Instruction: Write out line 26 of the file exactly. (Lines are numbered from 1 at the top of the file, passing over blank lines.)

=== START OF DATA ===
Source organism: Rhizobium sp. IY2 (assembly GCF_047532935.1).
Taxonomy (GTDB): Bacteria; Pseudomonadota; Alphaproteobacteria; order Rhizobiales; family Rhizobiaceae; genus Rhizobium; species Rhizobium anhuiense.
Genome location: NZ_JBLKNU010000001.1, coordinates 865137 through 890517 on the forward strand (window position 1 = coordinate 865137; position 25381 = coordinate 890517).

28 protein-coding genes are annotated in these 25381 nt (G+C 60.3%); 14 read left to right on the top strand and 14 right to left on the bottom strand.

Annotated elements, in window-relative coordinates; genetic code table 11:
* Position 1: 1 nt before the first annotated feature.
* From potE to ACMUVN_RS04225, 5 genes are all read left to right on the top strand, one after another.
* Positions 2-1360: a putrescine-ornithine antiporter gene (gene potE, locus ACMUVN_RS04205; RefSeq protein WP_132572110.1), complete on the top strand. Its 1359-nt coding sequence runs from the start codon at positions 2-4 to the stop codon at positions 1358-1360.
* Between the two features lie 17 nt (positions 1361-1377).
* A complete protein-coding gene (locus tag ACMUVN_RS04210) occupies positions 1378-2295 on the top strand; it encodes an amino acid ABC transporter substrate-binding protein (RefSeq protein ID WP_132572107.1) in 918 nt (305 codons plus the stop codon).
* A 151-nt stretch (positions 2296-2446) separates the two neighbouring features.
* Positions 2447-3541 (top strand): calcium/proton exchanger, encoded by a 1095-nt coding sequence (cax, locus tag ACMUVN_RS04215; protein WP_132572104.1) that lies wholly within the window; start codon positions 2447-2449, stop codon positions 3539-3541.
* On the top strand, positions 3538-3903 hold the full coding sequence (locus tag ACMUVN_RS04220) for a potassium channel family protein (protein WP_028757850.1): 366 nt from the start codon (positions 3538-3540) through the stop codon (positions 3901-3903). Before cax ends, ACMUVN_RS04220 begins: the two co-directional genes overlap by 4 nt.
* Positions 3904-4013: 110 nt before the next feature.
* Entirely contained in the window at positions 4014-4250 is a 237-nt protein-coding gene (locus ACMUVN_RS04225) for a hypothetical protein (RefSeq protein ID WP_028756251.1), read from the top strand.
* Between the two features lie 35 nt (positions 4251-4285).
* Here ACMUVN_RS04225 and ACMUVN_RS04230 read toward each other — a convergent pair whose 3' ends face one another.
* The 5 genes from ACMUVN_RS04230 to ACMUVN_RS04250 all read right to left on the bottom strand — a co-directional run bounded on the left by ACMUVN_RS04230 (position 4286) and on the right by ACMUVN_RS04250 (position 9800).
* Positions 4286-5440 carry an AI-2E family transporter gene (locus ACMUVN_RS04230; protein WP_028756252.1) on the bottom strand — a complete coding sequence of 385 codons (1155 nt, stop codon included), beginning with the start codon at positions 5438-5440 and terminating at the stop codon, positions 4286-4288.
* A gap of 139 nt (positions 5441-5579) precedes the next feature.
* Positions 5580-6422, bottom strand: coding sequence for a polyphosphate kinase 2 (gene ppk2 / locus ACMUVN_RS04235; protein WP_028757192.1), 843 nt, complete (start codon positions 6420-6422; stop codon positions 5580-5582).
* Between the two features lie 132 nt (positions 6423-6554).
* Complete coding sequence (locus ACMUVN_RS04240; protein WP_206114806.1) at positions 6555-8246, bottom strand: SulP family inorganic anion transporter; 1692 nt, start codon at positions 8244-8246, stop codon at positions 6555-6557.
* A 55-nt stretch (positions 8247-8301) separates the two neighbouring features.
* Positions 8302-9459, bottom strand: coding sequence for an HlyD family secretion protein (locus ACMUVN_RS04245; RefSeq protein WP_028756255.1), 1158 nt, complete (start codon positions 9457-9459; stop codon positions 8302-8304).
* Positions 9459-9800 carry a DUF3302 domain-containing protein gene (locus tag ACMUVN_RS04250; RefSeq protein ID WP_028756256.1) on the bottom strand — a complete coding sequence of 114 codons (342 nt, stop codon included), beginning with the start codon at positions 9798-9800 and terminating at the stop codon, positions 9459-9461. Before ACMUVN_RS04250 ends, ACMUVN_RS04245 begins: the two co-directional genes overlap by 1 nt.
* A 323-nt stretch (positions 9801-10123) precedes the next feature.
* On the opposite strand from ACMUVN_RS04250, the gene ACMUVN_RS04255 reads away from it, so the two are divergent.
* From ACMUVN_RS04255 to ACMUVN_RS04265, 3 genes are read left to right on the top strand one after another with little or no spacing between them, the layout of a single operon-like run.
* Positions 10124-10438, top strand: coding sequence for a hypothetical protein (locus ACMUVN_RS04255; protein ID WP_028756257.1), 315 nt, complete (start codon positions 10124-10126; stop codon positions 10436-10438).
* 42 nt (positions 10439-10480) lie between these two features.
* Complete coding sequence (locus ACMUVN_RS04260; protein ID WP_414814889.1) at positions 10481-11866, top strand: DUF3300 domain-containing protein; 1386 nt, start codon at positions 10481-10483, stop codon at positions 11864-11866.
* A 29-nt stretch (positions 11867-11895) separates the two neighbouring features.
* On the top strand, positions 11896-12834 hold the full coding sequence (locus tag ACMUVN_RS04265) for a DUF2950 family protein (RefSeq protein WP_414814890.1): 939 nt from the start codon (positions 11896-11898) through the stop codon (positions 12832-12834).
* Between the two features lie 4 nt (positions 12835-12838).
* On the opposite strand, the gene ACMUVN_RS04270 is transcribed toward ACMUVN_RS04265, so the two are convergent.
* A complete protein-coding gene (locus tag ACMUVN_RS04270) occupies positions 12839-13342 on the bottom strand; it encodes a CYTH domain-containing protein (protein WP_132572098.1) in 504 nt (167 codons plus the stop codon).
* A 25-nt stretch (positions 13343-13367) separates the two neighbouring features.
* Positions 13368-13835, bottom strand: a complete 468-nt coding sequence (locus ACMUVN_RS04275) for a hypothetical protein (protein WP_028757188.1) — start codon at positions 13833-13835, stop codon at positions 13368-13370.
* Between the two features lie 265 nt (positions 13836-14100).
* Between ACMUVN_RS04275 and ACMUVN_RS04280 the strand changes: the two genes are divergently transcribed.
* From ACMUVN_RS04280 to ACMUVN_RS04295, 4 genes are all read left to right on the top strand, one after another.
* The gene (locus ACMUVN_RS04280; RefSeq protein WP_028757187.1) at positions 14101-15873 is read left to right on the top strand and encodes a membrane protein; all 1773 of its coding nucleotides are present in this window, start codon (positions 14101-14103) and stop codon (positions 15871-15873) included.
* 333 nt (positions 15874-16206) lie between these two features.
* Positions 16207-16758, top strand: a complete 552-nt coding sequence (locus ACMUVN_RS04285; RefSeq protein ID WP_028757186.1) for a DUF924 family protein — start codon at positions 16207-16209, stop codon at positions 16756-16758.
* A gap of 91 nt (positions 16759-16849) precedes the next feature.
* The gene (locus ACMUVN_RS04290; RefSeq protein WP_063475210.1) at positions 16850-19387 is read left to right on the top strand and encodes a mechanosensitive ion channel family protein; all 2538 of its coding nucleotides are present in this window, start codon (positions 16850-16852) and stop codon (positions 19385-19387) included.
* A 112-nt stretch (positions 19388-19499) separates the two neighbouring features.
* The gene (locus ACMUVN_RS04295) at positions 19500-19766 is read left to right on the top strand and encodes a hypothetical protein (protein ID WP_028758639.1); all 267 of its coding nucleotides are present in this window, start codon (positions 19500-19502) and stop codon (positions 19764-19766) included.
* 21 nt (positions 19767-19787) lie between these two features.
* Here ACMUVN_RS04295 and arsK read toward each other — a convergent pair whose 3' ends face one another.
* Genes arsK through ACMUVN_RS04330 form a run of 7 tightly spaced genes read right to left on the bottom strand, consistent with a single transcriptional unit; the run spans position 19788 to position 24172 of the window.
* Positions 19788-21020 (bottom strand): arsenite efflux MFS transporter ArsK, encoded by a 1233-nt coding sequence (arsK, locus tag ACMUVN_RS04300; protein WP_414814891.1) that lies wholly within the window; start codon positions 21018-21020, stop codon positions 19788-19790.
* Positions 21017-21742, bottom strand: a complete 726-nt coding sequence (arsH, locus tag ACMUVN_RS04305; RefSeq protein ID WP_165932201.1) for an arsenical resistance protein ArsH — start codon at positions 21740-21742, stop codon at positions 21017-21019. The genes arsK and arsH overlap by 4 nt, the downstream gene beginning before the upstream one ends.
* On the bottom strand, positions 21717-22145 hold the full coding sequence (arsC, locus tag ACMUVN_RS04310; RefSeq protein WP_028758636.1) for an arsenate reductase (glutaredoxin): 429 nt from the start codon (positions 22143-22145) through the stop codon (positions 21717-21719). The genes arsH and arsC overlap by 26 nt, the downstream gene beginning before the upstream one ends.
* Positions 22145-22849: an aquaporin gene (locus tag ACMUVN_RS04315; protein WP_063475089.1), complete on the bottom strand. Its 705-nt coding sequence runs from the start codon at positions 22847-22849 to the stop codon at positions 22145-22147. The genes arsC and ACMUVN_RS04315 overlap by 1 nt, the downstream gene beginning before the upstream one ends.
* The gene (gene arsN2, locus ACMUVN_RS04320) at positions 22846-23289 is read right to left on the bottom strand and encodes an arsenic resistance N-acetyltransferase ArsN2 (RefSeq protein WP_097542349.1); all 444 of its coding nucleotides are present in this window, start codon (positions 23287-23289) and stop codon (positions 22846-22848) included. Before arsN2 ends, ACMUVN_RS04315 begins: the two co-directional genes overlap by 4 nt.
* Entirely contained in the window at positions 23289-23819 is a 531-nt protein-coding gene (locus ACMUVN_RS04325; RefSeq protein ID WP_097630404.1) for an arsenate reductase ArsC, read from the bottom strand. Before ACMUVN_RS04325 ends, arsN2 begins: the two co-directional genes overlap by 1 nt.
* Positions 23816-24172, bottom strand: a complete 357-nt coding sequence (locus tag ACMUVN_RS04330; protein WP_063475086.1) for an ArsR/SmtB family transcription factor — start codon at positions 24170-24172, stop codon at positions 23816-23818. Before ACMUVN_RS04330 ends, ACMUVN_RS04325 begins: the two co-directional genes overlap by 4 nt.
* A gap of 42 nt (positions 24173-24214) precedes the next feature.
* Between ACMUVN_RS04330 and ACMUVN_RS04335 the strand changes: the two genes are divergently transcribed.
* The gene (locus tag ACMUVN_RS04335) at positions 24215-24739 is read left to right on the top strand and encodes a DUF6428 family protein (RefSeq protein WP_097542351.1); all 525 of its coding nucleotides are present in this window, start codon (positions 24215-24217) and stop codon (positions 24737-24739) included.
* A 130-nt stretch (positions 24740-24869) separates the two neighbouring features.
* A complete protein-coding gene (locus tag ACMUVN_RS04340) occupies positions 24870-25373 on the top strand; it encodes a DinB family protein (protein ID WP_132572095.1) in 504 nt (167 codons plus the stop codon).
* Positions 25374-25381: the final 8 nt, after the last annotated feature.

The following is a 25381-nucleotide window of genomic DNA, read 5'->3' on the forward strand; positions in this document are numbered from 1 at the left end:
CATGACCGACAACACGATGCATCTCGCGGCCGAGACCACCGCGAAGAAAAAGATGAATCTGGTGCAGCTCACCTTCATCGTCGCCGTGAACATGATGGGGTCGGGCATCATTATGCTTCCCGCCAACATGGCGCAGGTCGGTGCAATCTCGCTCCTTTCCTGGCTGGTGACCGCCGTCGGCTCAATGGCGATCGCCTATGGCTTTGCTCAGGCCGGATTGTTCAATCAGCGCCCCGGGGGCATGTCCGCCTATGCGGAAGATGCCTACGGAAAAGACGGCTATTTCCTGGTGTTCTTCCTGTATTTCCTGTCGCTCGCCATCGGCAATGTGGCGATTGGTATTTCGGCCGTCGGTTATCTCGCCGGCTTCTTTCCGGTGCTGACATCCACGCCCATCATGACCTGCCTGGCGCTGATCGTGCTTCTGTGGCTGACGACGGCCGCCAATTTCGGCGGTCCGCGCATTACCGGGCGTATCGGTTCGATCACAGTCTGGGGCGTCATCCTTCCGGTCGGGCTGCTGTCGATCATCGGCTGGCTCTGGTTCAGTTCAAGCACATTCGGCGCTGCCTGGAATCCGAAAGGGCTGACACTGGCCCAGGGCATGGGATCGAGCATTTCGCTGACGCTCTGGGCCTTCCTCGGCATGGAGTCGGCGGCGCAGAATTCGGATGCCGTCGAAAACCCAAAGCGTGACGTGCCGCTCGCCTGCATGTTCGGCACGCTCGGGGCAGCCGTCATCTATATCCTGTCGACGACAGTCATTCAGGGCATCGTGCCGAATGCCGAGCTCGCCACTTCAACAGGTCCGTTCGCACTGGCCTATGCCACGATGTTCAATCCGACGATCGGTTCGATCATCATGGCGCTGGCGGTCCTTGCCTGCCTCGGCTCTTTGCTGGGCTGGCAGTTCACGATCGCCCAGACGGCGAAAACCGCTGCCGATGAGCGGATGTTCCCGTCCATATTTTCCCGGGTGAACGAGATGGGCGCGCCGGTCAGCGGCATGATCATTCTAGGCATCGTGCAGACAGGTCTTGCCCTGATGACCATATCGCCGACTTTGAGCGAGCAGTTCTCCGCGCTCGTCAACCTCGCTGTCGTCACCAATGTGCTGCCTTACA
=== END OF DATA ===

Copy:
* Positions 9459-9800 carry a DUF3302 domain-containing protein gene (locus tag ACMUVN_RS04250; RefSeq protein ID WP_028756256.1) on the bottom strand — a complete coding sequence of 114 codons (342 nt, stop codon included), beginning with the start codon at positions 9798-9800 and terminating at the stop codon, positions 9459-9461. Before ACMUVN_RS04250 ends, ACMUVN_RS04245 begins: the two co-directional genes overlap by 1 nt.